Some Consumers Have Yet to Warm Up to Customer Service Channels

Speaking on the phone is still the most popular way to connect

Author: Krista Garcia

November 9, 2018

It's been established that consumers aren't crazy about chatbots for customer service needs. But according to a new study, consumers aren't enamored with any other customer service channel either. 

And thanks to a recent Wall Street Journal article exposing retailers' use of a customer lifetime value (CLV) score to provide better (or worse) service, consumers' impressions might be clouded even further. 

According to a May 2018 survey by consulting firm Northridge Group, no customer service channels were considered easy to use by a majority of US internet users. But phone (48%) and online chat (47%) were the most satisfactory. 

And despite the rise of digital customer service assistance, whether self-serve FAQs or artificially intelligent bots, on average, speaking on the phone is still the most popular way to connect with customer service for dealing with payment or billing issues (56%), resolving a problem (54%) and making account changes (43%).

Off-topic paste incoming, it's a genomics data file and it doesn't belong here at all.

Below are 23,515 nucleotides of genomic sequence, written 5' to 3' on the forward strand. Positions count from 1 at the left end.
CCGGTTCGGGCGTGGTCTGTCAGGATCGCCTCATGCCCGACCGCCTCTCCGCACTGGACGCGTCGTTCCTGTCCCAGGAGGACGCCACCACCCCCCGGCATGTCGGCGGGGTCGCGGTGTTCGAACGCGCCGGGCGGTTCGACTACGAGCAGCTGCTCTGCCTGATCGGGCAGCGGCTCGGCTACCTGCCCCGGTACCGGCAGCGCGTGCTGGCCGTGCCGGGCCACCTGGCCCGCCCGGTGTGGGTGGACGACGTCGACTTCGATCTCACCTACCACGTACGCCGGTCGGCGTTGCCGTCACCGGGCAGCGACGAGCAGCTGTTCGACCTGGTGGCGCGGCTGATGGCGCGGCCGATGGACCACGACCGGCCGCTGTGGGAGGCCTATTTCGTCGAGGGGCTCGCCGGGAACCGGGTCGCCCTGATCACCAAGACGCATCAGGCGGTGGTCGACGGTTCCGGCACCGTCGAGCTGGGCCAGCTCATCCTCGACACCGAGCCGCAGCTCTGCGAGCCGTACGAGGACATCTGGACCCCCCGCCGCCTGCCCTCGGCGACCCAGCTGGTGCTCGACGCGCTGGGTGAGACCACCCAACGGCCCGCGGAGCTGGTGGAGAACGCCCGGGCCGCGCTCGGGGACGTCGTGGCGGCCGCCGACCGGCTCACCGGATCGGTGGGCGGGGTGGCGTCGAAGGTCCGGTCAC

These analog attitudes are changing, though. The number of consumers citing the phone as their preferred channel slipped from 49% in 2015 to 43% this year. Phone is also losing its edge as the fastest channel, dropping from 65% to 54% over the same time period. 

This shift is being driven in part by younger consumers. Millennials were the only age group to prefer digital means (44%) over phone (34%). Embracing digital channels declined with age while the silent generation had a higher preference for email than other cohorts. 

Digital channel usage is also increasing because more businesses are offering these options. Preference for web self-service grew 25% and online chat grew 21% in the past four years, yet newer channels appear to be experiencing growing pains. Two-thirds said they had trouble finding answers on websites, and an additional two-thirds didn't consider text messaging easy to use. 

There is also a disconnect between how well companies think they are doing vs. customer experience in reality. Across the board, executives gave higher marks to the ease of using  customer service channels than customers did. Both rated phone the highest but only 48% of consumers said calling a customer service rep was easy while 75% of executives thought that was the case.